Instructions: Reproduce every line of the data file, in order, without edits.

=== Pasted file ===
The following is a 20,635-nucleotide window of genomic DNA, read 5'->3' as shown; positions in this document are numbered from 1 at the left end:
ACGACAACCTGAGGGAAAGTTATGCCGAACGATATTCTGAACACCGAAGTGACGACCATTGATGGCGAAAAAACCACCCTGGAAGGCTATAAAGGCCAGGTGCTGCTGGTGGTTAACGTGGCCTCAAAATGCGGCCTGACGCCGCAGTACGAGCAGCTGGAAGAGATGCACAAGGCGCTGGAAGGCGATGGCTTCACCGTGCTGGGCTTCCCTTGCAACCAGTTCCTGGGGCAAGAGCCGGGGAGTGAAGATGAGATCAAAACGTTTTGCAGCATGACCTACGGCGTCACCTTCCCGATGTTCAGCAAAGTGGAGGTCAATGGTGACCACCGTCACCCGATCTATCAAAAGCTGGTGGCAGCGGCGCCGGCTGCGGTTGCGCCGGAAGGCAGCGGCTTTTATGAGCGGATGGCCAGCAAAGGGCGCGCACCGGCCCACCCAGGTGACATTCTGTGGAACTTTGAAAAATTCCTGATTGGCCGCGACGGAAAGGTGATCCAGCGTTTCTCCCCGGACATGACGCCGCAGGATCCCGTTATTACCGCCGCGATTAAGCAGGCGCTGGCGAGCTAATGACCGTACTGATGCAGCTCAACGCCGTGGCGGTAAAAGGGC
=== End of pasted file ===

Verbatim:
The following is a 20,635-nucleotide window of genomic DNA, read 5'->3' as shown; positions in this document are numbered from 1 at the left end:
ACGACAACCTGAGGGAAAGTTATGCCGAACGATATTCTGAACACCGAAGTGACGACCATTGATGGCGAAAAAACCACCCTGGAAGGCTATAAAGGCCAGGTGCTGCTGGTGGTTAACGTGGCCTCAAAATGCGGCCTGACGCCGCAGTACGAGCAGCTGGAAGAGATGCACAAGGCGCTGGAAGGCGATGGCTTCACCGTGCTGGGCTTCCCTTGCAACCAGTTCCTGGGGCAAGAGCCGGGGAGTGAAGATGAGATCAAAACGTTTTGCAGCATGACCTACGGCGTCACCTTCCCGATGTTCAGCAAAGTGGAGGTCAATGGTGACCACCGTCACCCGATCTATCAAAAGCTGGTGGCAGCGGCGCCGGCTGCGGTTGCGCCGGAAGGCAGCGGCTTTTATGAGCGGATGGCCAGCAAAGGGCGCGCACCGGCCCACCCAGGTGACATTCTGTGGAACTTTGAAAAATTCCTGATTGGCCGCGACGGAAAGGTGATCCAGCGTTTCTCCCCGGACATGACGCCGCAGGATCCCGTTATTACCGCCGCGATTAAGCAGGCGCTGGCGAGCTAATGACCGTACTGATGCAGCTCAACGCCGTGGCGGTAAAAGGGC